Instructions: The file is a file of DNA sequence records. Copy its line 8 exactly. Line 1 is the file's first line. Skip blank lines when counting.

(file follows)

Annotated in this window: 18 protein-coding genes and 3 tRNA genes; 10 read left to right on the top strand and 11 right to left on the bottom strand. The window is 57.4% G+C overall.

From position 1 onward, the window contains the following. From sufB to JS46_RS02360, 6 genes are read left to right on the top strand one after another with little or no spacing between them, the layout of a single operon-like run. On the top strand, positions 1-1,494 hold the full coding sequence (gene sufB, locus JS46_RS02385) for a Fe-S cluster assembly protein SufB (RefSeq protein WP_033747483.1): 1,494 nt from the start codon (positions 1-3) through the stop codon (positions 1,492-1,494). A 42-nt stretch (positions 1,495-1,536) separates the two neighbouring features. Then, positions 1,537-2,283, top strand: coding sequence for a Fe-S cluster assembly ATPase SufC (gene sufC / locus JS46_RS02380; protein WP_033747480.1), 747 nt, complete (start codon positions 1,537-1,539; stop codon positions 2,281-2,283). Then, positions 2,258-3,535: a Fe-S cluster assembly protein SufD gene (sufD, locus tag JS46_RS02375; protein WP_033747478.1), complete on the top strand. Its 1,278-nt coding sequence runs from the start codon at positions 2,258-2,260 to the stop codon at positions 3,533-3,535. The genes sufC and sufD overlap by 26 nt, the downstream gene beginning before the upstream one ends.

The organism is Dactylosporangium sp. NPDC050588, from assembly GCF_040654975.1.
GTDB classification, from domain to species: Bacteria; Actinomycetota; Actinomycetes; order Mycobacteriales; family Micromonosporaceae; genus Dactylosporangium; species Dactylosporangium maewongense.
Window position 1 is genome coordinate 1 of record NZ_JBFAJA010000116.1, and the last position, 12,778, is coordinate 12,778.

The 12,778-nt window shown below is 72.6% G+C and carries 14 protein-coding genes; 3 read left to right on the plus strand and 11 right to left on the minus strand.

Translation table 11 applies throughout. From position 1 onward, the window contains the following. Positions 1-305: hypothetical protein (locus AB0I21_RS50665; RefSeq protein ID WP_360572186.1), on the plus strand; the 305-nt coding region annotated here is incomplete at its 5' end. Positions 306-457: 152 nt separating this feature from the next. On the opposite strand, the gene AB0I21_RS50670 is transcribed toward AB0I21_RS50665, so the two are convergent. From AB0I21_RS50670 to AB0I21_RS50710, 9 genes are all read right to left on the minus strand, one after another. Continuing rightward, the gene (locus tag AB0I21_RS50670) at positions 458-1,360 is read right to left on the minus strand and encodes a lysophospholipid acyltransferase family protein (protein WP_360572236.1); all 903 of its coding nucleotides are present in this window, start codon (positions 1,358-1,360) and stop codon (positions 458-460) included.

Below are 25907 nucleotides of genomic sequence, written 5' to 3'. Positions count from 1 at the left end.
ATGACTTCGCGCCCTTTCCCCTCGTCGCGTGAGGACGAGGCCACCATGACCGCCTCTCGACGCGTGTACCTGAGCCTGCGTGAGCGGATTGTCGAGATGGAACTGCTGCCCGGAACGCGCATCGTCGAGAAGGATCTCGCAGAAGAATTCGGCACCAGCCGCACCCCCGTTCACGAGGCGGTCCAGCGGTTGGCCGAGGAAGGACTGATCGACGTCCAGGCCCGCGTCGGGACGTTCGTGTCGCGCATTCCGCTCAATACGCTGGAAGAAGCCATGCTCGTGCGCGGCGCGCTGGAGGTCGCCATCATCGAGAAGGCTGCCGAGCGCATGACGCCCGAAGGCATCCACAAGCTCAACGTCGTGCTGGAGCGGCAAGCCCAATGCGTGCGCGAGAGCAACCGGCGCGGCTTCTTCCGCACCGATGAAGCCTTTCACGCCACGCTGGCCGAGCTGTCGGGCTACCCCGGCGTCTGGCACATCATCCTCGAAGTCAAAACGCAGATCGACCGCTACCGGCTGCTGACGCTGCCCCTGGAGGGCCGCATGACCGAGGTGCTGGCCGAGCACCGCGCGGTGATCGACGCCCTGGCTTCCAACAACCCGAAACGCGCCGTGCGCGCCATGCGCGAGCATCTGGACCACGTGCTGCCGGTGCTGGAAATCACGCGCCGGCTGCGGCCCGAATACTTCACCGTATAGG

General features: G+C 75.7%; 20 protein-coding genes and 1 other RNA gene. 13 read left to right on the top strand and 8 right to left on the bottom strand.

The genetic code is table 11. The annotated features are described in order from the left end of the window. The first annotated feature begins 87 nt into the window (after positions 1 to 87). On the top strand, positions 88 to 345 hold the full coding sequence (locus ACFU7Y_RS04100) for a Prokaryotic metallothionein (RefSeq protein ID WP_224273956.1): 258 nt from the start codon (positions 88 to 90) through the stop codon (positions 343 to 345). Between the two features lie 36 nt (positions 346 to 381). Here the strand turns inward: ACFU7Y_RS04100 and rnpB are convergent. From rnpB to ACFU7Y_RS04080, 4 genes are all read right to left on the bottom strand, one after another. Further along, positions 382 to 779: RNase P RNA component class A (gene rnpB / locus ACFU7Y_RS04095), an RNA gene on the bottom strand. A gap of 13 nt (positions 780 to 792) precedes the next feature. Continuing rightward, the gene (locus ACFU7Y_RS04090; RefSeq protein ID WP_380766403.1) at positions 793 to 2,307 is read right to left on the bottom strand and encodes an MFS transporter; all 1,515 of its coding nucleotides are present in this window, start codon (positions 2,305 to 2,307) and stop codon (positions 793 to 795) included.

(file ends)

Below are 25907 nucleotides of genomic sequence, written 5' to 3'. Positions count from 1 at the left end.